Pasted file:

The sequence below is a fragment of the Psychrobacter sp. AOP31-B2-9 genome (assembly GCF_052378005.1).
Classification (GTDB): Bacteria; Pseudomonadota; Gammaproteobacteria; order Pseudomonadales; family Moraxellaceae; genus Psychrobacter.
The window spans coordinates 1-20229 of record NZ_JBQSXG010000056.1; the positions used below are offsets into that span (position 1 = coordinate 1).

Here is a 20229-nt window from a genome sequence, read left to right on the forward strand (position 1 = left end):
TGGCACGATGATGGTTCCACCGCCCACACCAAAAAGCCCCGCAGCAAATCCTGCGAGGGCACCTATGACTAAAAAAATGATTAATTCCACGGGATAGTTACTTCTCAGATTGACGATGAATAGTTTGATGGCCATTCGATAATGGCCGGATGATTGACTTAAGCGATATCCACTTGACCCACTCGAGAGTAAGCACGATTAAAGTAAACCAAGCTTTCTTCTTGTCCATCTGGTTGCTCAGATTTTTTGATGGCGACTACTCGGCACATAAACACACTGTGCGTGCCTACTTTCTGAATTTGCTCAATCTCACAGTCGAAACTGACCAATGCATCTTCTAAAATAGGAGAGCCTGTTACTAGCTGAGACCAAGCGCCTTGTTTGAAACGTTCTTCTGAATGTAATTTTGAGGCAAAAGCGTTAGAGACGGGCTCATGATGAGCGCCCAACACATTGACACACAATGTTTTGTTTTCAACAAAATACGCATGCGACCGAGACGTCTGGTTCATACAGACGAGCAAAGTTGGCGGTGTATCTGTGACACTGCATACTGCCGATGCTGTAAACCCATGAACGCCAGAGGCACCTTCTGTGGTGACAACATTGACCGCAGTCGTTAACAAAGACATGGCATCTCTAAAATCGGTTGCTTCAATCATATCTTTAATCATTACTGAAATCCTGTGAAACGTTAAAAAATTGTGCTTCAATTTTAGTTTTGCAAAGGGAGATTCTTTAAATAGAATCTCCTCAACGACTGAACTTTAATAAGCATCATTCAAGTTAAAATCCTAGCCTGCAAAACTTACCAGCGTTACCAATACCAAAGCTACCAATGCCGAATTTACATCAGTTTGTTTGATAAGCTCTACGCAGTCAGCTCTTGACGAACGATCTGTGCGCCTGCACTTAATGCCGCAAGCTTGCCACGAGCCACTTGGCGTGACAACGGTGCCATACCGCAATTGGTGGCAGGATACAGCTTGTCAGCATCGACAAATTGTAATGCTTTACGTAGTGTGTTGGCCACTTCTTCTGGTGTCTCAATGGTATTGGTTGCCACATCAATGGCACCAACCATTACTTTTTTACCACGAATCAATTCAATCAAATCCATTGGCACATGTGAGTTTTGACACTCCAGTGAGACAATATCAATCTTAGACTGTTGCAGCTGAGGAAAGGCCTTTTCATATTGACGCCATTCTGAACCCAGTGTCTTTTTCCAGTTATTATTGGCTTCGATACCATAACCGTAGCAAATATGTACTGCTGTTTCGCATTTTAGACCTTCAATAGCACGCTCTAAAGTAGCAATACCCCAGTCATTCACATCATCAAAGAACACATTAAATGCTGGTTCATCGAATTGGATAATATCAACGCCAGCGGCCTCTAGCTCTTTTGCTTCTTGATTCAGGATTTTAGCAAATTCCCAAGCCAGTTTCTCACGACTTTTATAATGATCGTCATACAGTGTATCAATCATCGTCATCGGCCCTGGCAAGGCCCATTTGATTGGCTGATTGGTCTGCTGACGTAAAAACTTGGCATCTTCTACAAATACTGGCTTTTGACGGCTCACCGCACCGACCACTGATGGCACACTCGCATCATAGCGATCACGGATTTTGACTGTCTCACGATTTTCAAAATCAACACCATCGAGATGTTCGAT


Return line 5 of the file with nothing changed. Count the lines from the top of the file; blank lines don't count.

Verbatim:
TGGCACGATGATGGTTCCACCGCCCACACCAAAAAGCCCCGCAGCAAATCCTGCGAGGGCACCTATGACTAAAAAAATGATTAATTCCACGGGATAGTTACTTCTCAGATTGACGATGAATAGTTTGATGGCCATTCGATAATGGCCGGATGATTGACTTAAGCGATATCCACTTGACCCACTCGAGAGTAAGCACGATTAAAGTAAACCAAGCTTTCTTCTTGTCCATCTGGTTGCTCAGATTTTTTGATGGCGACTACTCGGCACATAAACACACTGTGCGTGCCTACTTTCTGAATTTGCTCAATCTCACAGTCGAAACTGACCAATGCATCTTCTAAAATAGGAGAGCCTGTTACTAGCTGAGACCAAGCGCCTTGTTTGAAACGTTCTTCTGAATGTAATTTTGAGGCAAAAGCGTTAGAGACGGGCTCATGATGAGCGCCCAACACATTGACACACAATGTTTTGTTTTCAACAAAATACGCATGCGACCGAGACGTCTGGTTCATACAGACGAGCAAAGTTGGCGGTGTATCTGTGACACTGCATACTGCCGATGCTGTAAACCCATGAACGCCAGAGGCACCTTCTGTGGTGACAACATTGACCGCAGTCGTTAACAAAGACATGGCATCTCTAAAATCGGTTGCTTCAATCATATCTTTAATCATTACTGAAATCCTGTGAAACGTTAAAAAATTGTGCTTCAATTTTAGTTTTGCAAAGGGAGATTCTTTAAATAGAATCTCCTCAACGACTGAACTTTAATAAGCATCATTCAAGTTAAAATCCTAGCCTGCAAAACTTACCAGCGTTACCAATACCAAAGCTACCAATGCCGAATTTACATCAGTTTGTTTGATAAGCTCTACGCAGTCAGCTCTTGACGAACGATCTGTGCGCCTGCACTTAATGCCGCAAGCTTGCCACGAGCCACTTGGCGTGACAACGGTGCCATACCGCAATTGGTGGCAGGATACAGCTTGTCAGCATCGACAAATTGTAATGCTTTACGTAGTGTGTTGGCCACTTCTTCTGGTGTCTCAATGGTATTGGTTGCCACATCAATGGCACCAACCATTACTTTTTTACCACGAATCAATTCAATCAAATCCATTGGCACATGTGAGTTTTGACACTCCAGTGAGACAATATCAATCTTAGACTGTTGCAGCTGAGGAAAGGCCTTTTCATATTGACGCCATTCTGAACCCAGTGTCTTTTTCCAGTTATTATTGGCTTCGATACCATAACCGTAGCAAATATGTACTGCTGTTTCGCATTTTAGACCTTCAATAGCACGCTCTAAAGTAGCAATACCCCAGTCATTCACATCATCAAAGAACACATTAAATGCTGGTTCATCGAATTGGATAATATCAACGCCAGCGGCCTCTAGCTCTTTTGCTTCTTGATTCAGGATTTTAGCAAATTCCCAAGCCAGTTTCTCACGACTTTTATAATGATCGTCATACAGTGTATCAATCATCGTCATCGGCCCTGGCAAGGCCCATTTGATTGGCTGATTGGTCTGCTGACGTAAAAACTTGGCATCTTCTACAAATACTGGCTTTTGACGGCTCACCGCACCGACCACTGATGGCACACTCGCATCATAGCGATCACGGATTTTGACTGTCTCACGATTTTCAAAATCAACACCATCGAGATGTTCGAT